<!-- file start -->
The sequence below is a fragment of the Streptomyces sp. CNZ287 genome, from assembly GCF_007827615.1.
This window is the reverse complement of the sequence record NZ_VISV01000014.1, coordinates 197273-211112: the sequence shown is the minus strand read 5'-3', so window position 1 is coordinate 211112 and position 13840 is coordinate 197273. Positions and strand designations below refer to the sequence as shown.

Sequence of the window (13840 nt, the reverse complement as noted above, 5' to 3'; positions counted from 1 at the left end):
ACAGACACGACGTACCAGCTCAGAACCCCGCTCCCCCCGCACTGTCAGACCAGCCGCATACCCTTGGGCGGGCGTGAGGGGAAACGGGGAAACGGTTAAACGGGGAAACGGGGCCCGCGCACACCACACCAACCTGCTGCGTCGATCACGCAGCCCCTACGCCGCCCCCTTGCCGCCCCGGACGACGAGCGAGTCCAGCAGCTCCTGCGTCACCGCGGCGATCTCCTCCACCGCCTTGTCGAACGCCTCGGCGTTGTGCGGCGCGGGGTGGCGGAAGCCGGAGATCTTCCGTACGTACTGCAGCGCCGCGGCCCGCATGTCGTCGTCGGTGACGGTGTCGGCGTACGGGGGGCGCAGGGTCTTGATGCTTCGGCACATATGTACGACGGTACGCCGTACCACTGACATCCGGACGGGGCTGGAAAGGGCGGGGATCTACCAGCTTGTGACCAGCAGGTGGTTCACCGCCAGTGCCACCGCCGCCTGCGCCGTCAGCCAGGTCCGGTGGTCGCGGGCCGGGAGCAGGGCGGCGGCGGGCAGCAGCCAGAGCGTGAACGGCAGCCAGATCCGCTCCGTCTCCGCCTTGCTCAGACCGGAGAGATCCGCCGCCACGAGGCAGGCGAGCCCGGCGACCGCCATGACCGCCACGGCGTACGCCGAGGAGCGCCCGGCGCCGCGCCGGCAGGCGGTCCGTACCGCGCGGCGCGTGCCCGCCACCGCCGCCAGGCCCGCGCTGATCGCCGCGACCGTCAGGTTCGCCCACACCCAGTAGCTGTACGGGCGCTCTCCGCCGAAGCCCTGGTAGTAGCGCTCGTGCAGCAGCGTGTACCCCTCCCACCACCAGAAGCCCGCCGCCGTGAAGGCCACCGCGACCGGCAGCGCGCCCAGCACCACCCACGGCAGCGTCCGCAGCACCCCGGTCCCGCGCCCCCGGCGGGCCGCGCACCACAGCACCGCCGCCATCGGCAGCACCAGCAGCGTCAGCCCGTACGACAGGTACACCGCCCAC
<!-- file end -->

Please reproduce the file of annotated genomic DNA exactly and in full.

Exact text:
The sequence below is a fragment of the Streptomyces sp. CNZ287 genome, from assembly GCF_007827615.1.
This window is the reverse complement of the sequence record NZ_VISV01000014.1, coordinates 197273-211112: the sequence shown is the minus strand read 5'-3', so window position 1 is coordinate 211112 and position 13840 is coordinate 197273. Positions and strand designations below refer to the sequence as shown.

Sequence of the window (13840 nt, the reverse complement as noted above, 5' to 3'; positions counted from 1 at the left end):
ACAGACACGACGTACCAGCTCAGAACCCCGCTCCCCCCGCACTGTCAGACCAGCCGCATACCCTTGGGCGGGCGTGAGGGGAAACGGGGAAACGGTTAAACGGGGAAACGGGGCCCGCGCACACCACACCAACCTGCTGCGTCGATCACGCAGCCCCTACGCCGCCCCCTTGCCGCCCCGGACGACGAGCGAGTCCAGCAGCTCCTGCGTCACCGCGGCGATCTCCTCCACCGCCTTGTCGAACGCCTCGGCGTTGTGCGGCGCGGGGTGGCGGAAGCCGGAGATCTTCCGTACGTACTGCAGCGCCGCGGCCCGCATGTCGTCGTCGGTGACGGTGTCGGCGTACGGGGGGCGCAGGGTCTTGATGCTTCGGCACATATGTACGACGGTACGCCGTACCACTGACATCCGGACGGGGCTGGAAAGGGCGGGGATCTACCAGCTTGTGACCAGCAGGTGGTTCACCGCCAGTGCCACCGCCGCCTGCGCCGTCAGCCAGGTCCGGTGGTCGCGGGCCGGGAGCAGGGCGGCGGCGGGCAGCAGCCAGAGCGTGAACGGCAGCCAGATCCGCTCCGTCTCCGCCTTGCTCAGACCGGAGAGATCCGCCGCCACGAGGCAGGCGAGCCCGGCGACCGCCATGACCGCCACGGCGTACGCCGAGGAGCGCCCGGCGCCGCGCCGGCAGGCGGTCCGTACCGCGCGGCGCGTGCCCGCCACCGCCGCCAGGCCCGCGCTGATCGCCGCGACCGTCAGGTTCGCCCACACCCAGTAGCTGTACGGGCGCTCTCCGCCGAAGCCCTGGTAGTAGCGCTCGTGCAGCAGCGTGTACCCCTCCCACCACCAGAAGCCCGCCGCCGTGAAGGCCACCGCGACCGGCAGCGCGCCCAGCACCACCCACGGCAGCGTCCGCAGCACCCCGGTCCCGCGCCCCCGGCGGGCCGCGCACCACAGCACCGCCGCCATCGGCAGCACCAGCAGCGTCAGCCCGTACGACAGGTACACCGCCCAC